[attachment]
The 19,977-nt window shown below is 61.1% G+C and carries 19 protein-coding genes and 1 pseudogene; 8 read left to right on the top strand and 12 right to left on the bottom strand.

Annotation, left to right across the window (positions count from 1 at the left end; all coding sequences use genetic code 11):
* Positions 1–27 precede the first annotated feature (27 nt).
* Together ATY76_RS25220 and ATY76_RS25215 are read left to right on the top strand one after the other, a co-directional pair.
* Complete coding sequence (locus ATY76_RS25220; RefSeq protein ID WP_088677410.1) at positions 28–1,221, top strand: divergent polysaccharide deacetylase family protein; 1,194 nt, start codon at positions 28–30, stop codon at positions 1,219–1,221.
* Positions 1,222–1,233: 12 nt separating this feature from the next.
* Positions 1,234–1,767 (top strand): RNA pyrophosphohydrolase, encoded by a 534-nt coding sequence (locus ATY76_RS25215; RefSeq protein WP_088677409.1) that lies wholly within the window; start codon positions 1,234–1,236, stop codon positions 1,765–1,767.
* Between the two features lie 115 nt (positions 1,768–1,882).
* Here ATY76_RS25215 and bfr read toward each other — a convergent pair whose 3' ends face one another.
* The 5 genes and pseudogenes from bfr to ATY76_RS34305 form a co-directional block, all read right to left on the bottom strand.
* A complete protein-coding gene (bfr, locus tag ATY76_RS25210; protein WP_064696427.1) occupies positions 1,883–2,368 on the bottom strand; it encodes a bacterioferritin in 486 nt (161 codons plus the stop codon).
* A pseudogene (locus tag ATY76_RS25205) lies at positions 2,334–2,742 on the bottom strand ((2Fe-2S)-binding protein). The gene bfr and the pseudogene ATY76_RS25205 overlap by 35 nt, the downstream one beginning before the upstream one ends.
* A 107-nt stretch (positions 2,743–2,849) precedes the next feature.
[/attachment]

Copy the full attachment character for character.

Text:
The 19,977-nt window shown below is 61.1% G+C and carries 19 protein-coding genes and 1 pseudogene; 8 read left to right on the top strand and 12 right to left on the bottom strand.

Annotation, left to right across the window (positions count from 1 at the left end; all coding sequences use genetic code 11):
* Positions 1–27 precede the first annotated feature (27 nt).
* Together ATY76_RS25220 and ATY76_RS25215 are read left to right on the top strand one after the other, a co-directional pair.
* Complete coding sequence (locus ATY76_RS25220; RefSeq protein ID WP_088677410.1) at positions 28–1,221, top strand: divergent polysaccharide deacetylase family protein; 1,194 nt, start codon at positions 28–30, stop codon at positions 1,219–1,221.
* Positions 1,222–1,233: 12 nt separating this feature from the next.
* Positions 1,234–1,767 (top strand): RNA pyrophosphohydrolase, encoded by a 534-nt coding sequence (locus ATY76_RS25215; RefSeq protein WP_088677409.1) that lies wholly within the window; start codon positions 1,234–1,236, stop codon positions 1,765–1,767.
* Between the two features lie 115 nt (positions 1,768–1,882).
* Here ATY76_RS25215 and bfr read toward each other — a convergent pair whose 3' ends face one another.
* The 5 genes and pseudogenes from bfr to ATY76_RS34305 form a co-directional block, all read right to left on the bottom strand.
* A complete protein-coding gene (bfr, locus tag ATY76_RS25210; protein WP_064696427.1) occupies positions 1,883–2,368 on the bottom strand; it encodes a bacterioferritin in 486 nt (161 codons plus the stop codon).
* A pseudogene (locus tag ATY76_RS25205) lies at positions 2,334–2,742 on the bottom strand ((2Fe-2S)-binding protein). The gene bfr and the pseudogene ATY76_RS25205 overlap by 35 nt, the downstream one beginning before the upstream one ends.
* A 107-nt stretch (positions 2,743–2,849) precedes the next feature.